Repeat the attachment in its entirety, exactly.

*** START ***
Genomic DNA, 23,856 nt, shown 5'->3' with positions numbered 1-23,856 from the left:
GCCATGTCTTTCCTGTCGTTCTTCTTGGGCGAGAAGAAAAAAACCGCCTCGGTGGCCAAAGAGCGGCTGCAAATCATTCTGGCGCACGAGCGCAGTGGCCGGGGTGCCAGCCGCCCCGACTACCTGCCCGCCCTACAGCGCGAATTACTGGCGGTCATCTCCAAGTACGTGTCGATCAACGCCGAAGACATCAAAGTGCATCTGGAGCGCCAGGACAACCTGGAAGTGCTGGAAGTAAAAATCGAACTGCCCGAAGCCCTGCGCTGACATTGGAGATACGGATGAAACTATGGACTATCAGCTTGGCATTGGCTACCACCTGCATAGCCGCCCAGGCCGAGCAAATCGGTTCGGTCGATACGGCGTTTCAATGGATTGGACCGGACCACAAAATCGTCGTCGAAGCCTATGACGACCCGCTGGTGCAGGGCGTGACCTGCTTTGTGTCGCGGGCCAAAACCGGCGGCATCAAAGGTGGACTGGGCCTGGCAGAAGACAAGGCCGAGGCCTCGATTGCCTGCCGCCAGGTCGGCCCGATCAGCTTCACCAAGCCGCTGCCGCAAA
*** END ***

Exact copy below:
Genomic DNA, 23,856 nt, shown 5'->3' with positions numbered 1-23,856 from the left:
GCCATGTCTTTCCTGTCGTTCTTCTTGGGCGAGAAGAAAAAAACCGCCTCGGTGGCCAAAGAGCGGCTGCAAATCATTCTGGCGCACGAGCGCAGTGGCCGGGGTGCCAGCCGCCCCGACTACCTGCCCGCCCTACAGCGCGAATTACTGGCGGTCATCTCCAAGTACGTGTCGATCAACGCCGAAGACATCAAAGTGCATCTGGAGCGCCAGGACAACCTGGAAGTGCTGGAAGTAAAAATCGAACTGCCCGAAGCCCTGCGCTGACATTGGAGATACGGATGAAACTATGGACTATCAGCTTGGCATTGGCTACCACCTGCATAGCCGCCCAGGCCGAGCAAATCGGTTCGGTCGATACGGCGTTTCAATGGATTGGACCGGACCACAAAATCGTCGTCGAAGCCTATGACGACCCGCTGGTGCAGGGCGTGACCTGCTTTGTGTCGCGGGCCAAAACCGGCGGCATCAAAGGTGGACTGGGCCTGGCAGAAGACAAGGCCGAGGCCTCGATTGCCTGCCGCCAGGTCGGCCCGATCAGCTTCACCAAGCCGCTGCCGCAAA